The English language.

Symbolising the two "levels" of thinking.

Symbolising the two “levels” of thinking.

The enunciation of and emphasis on words recently introduced into the TV media in the last few years, and now migrating to common speech, is confusing because they appear to be meaningless: for example numbers are emphasised because they are numbers, as are certain words emphasised.


About Ian Gardner

Ian Gardner was born on the 20th February 1934 in Sri Lanka, then Ceylon, and christened Basil Ian Gunewardene. He was born two months prematurely and nearly died five times in his first two months. He moved to Australia in September 1969 where he changed his surname to Gardner. From childhood he had an enquiring mind and an innate interest in the supernatural. Since 1986, nineteen years of meditation, "searching within", reading and revelations have culminated in this free book which has been nine years in the making. Further writings followed and all his writings are available to all on the Internet free of charge. There is more information in the preface of the book.
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4 Responses to The English language.

  1. bert0001 says:

    Being a non native English reader and writer, and sometimes watcher, I didn’t get the message, …

    • Ian Gardner says:

      🙂 I am not surprised: your main language must be either French or Flemish – correct?
      Unfortunately I cannot change what I have written but I can give you the link to The OED where you could look up “enunciation” and, possibly, “emphasis” which are likely to be your stumbling blocks. Let me know how you fare.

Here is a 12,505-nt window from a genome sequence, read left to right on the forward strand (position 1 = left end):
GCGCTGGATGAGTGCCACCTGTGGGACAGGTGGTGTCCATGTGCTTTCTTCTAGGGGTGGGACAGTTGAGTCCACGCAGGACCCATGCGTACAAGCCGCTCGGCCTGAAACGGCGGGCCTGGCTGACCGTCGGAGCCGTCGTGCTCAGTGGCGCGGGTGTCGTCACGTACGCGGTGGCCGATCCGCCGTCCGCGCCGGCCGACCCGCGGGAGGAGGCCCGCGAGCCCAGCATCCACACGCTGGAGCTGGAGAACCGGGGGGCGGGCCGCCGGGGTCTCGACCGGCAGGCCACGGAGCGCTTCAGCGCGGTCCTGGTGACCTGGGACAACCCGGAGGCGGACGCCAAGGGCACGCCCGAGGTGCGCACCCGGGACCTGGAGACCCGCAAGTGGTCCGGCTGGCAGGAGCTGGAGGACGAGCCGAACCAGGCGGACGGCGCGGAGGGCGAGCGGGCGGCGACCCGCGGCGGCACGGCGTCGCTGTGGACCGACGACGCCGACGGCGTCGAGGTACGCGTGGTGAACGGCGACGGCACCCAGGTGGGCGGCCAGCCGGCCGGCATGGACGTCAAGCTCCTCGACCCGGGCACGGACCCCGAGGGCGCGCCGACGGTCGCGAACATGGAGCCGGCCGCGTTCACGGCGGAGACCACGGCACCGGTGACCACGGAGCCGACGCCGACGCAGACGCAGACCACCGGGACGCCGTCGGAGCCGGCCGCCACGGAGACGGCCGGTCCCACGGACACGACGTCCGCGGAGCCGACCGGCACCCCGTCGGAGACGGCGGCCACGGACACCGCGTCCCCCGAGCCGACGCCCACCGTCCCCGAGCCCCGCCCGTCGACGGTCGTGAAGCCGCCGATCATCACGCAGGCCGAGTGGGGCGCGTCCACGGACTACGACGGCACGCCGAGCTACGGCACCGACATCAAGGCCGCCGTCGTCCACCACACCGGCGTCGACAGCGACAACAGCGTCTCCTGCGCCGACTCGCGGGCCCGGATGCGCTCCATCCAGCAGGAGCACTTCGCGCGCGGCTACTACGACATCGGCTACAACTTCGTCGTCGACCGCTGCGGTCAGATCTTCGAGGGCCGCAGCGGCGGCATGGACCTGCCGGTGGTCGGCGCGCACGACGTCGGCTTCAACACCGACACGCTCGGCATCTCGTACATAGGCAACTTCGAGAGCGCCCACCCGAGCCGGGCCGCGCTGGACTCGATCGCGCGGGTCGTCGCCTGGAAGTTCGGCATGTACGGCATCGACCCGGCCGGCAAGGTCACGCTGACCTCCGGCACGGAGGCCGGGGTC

• bert0001 says:

        Thank you, I speak flemish/dutch, as you already presupposed. I had already looked up the word “to enunciate”, and I have noticed also that emphasises are changing slowly over the years, also in my own language, but I think I got lost in the example you gave. I also don’t know whether your statement is about Australian English, American English, British English on commercial TV-channels or on the BBC, or on all of them. It is also possible that I have not yet been exposed long enough to the English language (since 1980) to notice the differences as much as you do.

  2. Ian Gardner says:

    O o o o ps! I forgot “Dutch” (I thought Hollanders did not use this word because it looks and sounds like “deutsche”). However, in response, all languages are always in a state of flux and I had no specific “English” in mind by the American variety is the worst culprit and also the greatest influence around the world.

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